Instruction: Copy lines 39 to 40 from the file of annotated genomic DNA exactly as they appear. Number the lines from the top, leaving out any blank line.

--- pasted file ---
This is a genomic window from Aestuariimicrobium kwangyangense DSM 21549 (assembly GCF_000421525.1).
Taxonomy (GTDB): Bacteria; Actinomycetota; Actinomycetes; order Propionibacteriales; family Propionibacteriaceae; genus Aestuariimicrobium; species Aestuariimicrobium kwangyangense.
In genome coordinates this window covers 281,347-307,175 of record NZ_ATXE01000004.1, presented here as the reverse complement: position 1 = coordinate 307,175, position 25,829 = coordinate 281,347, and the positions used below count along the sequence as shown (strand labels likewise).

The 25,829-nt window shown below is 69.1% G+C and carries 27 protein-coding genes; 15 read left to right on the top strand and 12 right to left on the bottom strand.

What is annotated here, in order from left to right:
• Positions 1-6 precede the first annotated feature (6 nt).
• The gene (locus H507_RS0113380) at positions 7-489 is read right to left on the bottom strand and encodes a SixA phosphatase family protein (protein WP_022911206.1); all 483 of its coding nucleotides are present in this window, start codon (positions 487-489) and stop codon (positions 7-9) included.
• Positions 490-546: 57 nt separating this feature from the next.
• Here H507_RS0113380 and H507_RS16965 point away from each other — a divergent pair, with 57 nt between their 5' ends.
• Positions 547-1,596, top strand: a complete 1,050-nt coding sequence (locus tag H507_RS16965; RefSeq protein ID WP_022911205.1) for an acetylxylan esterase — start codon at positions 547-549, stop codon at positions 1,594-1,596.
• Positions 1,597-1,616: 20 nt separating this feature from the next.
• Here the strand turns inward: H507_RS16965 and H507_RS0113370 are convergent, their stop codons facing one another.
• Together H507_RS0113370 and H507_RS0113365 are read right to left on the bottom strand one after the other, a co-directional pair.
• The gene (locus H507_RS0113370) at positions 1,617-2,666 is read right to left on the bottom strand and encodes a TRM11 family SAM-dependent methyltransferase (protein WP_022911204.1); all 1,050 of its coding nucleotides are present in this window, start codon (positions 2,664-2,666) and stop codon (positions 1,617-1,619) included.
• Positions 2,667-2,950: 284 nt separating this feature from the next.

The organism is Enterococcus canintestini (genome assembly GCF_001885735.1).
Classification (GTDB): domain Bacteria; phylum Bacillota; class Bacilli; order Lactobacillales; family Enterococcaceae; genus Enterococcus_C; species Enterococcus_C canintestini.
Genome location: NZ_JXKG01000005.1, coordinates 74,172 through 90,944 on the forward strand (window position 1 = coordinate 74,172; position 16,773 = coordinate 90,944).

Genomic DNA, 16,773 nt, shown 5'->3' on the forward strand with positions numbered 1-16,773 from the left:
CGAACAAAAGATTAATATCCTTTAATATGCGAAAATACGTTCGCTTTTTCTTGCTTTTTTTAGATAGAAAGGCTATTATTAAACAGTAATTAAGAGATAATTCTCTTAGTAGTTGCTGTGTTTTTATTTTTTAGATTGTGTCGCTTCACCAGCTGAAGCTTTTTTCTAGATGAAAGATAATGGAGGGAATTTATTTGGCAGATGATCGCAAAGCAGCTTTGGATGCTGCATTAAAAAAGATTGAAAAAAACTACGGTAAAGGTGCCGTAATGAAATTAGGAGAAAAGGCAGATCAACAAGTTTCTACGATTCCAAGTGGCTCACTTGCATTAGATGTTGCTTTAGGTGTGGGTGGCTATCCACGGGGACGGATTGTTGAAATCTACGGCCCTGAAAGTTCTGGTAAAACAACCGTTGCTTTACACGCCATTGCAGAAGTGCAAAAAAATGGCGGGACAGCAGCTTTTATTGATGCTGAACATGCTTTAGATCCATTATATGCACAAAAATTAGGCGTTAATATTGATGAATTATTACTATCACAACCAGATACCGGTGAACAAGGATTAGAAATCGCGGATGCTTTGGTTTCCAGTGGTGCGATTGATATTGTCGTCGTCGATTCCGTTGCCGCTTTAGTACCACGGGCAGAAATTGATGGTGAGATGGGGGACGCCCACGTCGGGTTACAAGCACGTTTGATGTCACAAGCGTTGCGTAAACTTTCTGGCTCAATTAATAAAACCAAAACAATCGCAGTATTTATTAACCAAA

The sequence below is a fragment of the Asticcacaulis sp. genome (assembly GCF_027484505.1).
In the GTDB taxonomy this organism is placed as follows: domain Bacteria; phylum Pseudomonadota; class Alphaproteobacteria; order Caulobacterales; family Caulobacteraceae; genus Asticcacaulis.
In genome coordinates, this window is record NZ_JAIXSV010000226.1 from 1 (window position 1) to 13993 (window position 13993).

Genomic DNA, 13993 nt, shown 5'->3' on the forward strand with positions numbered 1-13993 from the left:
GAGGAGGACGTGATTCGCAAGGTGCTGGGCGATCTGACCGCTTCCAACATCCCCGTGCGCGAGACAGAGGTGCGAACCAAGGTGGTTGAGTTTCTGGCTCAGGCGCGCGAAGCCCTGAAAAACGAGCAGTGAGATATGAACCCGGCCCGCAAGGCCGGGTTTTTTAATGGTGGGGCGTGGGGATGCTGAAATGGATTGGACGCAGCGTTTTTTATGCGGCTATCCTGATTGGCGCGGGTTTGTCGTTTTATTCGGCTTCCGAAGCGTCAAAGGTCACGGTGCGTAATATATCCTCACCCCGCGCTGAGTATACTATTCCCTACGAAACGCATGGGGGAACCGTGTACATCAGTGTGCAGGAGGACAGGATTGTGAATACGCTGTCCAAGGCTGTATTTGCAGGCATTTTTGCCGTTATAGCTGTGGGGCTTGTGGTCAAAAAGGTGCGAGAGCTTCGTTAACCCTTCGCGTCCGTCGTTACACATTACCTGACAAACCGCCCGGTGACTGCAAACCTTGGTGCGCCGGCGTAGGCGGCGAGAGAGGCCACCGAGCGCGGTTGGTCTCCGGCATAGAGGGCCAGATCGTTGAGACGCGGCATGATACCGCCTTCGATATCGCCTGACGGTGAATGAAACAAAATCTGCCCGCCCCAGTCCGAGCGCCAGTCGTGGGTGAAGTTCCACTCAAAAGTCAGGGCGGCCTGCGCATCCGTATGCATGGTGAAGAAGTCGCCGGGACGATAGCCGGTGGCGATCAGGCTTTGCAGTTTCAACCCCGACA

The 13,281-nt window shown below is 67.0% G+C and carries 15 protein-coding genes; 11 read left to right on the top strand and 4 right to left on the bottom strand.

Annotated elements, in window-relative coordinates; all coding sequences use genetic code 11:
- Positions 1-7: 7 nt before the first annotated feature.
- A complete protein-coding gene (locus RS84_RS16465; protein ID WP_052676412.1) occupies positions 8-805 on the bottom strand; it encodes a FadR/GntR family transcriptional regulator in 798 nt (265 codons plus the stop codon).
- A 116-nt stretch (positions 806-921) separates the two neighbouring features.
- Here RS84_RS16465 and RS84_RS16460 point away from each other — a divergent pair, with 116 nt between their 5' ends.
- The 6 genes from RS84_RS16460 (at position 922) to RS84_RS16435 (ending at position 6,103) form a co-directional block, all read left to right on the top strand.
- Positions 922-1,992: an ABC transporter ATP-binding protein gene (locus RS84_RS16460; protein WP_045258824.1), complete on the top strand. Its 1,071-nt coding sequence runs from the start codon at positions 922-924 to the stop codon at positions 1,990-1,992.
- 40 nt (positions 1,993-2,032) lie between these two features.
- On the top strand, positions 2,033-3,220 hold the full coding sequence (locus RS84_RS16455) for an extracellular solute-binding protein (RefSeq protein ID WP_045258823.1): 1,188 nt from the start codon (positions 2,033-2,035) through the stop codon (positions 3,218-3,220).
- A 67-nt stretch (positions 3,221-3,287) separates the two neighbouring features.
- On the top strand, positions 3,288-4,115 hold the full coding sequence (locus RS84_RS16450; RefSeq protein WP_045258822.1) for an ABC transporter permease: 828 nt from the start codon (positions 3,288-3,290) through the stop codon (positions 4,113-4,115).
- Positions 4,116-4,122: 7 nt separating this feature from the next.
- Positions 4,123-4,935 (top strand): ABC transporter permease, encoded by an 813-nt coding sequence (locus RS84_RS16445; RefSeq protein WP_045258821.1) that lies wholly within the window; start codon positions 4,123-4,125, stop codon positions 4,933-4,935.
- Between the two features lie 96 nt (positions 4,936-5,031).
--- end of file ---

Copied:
- Positions 4,123-4,935 (top strand): ABC transporter permease, encoded by an 813-nt coding sequence (locus RS84_RS16445; RefSeq protein WP_045258821.1) that lies wholly within the window; start codon positions 4,123-4,125, stop codon positions 4,933-4,935.
- Between the two features lie 96 nt (positions 4,936-5,031).